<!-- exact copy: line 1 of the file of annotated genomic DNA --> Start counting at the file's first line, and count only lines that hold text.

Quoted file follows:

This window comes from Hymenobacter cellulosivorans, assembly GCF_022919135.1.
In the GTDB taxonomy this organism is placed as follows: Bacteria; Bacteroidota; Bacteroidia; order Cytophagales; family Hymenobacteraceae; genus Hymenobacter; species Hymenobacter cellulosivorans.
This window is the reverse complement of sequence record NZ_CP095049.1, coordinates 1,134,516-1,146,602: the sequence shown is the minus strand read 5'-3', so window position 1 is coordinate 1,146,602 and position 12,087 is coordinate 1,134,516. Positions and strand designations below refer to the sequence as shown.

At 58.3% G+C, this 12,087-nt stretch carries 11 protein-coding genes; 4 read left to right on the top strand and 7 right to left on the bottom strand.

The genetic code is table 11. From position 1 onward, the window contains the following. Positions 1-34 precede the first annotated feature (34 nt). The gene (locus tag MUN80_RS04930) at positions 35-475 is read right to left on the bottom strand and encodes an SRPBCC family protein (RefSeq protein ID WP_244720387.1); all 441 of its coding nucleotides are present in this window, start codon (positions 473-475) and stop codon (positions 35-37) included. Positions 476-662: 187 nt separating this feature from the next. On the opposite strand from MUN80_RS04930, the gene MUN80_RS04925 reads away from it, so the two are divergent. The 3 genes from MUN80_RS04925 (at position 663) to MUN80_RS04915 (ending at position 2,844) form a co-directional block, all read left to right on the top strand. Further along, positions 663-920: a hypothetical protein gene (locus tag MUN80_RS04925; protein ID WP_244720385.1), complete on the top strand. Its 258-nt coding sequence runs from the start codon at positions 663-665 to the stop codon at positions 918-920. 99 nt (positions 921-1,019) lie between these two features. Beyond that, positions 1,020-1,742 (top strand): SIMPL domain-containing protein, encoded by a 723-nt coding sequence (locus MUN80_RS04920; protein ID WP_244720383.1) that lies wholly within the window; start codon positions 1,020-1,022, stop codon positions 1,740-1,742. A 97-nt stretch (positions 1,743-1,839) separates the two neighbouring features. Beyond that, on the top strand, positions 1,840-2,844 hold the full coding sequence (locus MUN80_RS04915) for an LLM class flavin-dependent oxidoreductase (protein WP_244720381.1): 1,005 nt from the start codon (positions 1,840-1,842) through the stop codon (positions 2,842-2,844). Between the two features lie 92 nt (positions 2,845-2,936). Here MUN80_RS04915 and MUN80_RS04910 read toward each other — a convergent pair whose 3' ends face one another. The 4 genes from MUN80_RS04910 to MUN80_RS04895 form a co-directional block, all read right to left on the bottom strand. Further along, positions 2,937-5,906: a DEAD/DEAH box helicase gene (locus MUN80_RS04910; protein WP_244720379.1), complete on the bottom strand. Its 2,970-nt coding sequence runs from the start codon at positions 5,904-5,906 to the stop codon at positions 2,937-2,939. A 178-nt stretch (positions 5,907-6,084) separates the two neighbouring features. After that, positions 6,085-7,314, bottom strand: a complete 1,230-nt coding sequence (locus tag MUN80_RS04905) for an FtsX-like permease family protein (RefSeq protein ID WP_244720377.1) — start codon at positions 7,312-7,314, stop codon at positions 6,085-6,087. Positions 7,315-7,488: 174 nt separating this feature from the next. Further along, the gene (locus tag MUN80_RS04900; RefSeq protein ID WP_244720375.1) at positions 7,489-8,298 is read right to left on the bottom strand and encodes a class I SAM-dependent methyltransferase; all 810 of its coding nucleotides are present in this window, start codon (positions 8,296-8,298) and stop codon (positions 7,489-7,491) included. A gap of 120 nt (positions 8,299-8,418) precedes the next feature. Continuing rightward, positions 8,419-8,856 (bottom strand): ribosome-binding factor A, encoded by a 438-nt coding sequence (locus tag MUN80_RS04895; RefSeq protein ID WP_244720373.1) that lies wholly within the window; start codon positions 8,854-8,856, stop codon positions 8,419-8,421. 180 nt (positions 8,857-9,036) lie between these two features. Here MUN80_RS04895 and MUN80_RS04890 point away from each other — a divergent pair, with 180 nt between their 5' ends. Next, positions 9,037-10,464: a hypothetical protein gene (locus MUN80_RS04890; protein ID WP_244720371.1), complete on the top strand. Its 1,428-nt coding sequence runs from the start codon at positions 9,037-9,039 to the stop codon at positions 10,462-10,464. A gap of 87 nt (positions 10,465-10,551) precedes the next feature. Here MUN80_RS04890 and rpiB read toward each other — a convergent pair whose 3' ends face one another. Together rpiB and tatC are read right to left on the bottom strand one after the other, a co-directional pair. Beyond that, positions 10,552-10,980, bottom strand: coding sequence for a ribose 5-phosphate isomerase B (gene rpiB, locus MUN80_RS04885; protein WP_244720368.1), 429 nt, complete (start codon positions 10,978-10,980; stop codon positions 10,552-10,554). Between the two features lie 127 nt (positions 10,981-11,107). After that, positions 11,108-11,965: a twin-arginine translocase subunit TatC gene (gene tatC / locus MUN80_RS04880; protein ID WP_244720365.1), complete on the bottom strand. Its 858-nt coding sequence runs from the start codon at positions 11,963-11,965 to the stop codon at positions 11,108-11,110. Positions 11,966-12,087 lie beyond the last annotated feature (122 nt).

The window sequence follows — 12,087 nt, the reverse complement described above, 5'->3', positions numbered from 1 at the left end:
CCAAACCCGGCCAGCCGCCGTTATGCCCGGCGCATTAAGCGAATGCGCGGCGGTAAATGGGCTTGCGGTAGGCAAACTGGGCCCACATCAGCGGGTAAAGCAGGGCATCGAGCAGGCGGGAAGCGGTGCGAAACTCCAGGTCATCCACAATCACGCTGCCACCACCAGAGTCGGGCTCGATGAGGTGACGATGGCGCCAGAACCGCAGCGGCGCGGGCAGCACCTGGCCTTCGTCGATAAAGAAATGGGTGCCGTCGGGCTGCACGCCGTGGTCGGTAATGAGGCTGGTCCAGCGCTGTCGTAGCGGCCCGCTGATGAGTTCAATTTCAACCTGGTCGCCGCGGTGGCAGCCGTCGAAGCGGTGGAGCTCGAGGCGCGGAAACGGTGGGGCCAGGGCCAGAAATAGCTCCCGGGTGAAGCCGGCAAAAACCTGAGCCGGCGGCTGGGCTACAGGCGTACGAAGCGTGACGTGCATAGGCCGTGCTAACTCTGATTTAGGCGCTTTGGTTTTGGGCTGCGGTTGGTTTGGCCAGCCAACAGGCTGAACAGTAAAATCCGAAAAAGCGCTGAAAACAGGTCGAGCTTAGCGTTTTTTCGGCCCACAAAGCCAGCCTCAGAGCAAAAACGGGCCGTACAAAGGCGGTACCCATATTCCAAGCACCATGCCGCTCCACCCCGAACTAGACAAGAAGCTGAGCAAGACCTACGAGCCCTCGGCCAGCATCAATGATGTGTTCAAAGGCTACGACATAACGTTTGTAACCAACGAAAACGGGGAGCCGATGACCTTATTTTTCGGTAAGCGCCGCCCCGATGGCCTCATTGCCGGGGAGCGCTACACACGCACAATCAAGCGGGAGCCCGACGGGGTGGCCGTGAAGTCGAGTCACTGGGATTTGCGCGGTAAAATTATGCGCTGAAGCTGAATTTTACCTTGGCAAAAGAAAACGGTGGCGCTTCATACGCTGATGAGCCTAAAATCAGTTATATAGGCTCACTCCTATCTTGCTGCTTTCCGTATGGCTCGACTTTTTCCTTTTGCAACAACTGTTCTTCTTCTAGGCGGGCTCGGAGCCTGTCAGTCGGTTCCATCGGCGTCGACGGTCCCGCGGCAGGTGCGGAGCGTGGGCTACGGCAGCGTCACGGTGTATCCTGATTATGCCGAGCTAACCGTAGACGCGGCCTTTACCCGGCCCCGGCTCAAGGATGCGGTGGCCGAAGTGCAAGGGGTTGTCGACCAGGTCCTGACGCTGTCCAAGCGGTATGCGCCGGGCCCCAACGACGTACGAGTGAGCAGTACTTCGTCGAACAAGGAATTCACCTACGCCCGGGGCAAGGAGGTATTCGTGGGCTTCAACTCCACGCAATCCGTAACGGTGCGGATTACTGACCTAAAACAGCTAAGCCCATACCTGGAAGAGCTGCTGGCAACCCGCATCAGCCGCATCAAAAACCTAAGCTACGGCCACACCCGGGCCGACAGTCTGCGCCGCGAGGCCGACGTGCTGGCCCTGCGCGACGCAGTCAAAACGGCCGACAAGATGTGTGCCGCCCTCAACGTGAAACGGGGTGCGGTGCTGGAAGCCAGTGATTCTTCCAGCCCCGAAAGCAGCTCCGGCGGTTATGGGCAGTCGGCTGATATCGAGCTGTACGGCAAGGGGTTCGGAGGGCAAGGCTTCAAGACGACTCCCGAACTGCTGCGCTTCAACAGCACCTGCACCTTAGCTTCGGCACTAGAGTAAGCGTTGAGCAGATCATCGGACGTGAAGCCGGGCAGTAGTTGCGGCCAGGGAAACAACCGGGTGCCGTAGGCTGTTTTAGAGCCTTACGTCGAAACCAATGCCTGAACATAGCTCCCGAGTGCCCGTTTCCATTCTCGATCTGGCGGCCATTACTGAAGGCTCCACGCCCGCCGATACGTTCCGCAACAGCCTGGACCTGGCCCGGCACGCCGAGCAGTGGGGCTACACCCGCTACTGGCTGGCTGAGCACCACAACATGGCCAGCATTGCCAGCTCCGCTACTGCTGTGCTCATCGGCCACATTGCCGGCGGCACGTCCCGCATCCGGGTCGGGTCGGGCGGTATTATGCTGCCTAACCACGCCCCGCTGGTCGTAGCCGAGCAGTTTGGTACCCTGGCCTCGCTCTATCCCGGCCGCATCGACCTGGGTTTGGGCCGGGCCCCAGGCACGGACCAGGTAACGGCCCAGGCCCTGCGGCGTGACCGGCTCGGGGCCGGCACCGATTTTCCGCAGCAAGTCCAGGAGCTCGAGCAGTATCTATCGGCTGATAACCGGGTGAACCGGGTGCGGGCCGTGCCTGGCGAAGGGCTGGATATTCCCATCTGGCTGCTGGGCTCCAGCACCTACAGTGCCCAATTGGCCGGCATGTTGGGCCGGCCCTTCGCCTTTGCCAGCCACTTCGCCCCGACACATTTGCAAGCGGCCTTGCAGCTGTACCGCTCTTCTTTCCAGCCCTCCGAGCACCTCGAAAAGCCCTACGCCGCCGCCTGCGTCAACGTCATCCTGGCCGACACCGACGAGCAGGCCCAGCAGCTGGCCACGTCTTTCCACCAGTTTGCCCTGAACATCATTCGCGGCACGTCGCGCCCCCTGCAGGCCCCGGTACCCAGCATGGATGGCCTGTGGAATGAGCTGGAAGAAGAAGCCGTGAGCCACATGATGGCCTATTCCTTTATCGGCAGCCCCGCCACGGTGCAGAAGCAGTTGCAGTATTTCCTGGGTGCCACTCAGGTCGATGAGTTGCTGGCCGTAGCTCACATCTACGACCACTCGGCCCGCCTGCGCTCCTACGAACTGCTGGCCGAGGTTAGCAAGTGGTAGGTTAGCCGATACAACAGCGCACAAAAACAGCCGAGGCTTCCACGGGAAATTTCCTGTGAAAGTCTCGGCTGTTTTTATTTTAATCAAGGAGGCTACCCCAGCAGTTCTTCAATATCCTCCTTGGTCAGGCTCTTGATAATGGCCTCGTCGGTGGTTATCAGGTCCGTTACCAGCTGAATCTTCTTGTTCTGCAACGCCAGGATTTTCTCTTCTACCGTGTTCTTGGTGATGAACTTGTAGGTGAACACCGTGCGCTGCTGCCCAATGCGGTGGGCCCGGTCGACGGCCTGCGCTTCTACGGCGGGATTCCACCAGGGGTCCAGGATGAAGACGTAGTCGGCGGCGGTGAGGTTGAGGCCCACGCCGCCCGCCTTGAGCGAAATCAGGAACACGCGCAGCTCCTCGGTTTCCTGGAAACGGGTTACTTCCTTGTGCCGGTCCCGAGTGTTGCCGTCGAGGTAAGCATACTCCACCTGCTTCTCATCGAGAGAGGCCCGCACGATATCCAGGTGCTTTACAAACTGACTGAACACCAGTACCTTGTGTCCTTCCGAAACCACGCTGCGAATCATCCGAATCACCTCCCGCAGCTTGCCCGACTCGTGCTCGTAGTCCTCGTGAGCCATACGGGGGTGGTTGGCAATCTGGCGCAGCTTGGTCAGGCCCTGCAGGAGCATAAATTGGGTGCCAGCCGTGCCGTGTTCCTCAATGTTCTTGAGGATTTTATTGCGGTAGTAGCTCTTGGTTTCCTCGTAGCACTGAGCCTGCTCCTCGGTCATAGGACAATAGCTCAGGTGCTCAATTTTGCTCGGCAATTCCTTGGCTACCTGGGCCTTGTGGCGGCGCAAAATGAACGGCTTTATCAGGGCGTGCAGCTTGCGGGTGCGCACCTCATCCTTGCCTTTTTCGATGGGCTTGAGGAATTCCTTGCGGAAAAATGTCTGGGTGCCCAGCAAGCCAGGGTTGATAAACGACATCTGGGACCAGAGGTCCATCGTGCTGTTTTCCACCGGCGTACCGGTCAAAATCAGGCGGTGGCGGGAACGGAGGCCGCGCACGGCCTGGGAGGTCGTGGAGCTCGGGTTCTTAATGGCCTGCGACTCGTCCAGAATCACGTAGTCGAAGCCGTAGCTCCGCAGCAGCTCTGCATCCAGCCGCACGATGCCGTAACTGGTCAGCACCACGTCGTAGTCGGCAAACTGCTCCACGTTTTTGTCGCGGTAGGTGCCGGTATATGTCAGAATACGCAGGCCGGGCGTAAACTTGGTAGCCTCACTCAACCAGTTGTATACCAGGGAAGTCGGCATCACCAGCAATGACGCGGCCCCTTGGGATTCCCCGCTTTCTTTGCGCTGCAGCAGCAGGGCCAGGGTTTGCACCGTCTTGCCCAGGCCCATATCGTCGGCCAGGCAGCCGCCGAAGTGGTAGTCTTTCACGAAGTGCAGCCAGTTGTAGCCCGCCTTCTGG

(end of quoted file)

This window comes from Hymenobacter cellulosivorans, assembly GCF_022919135.1.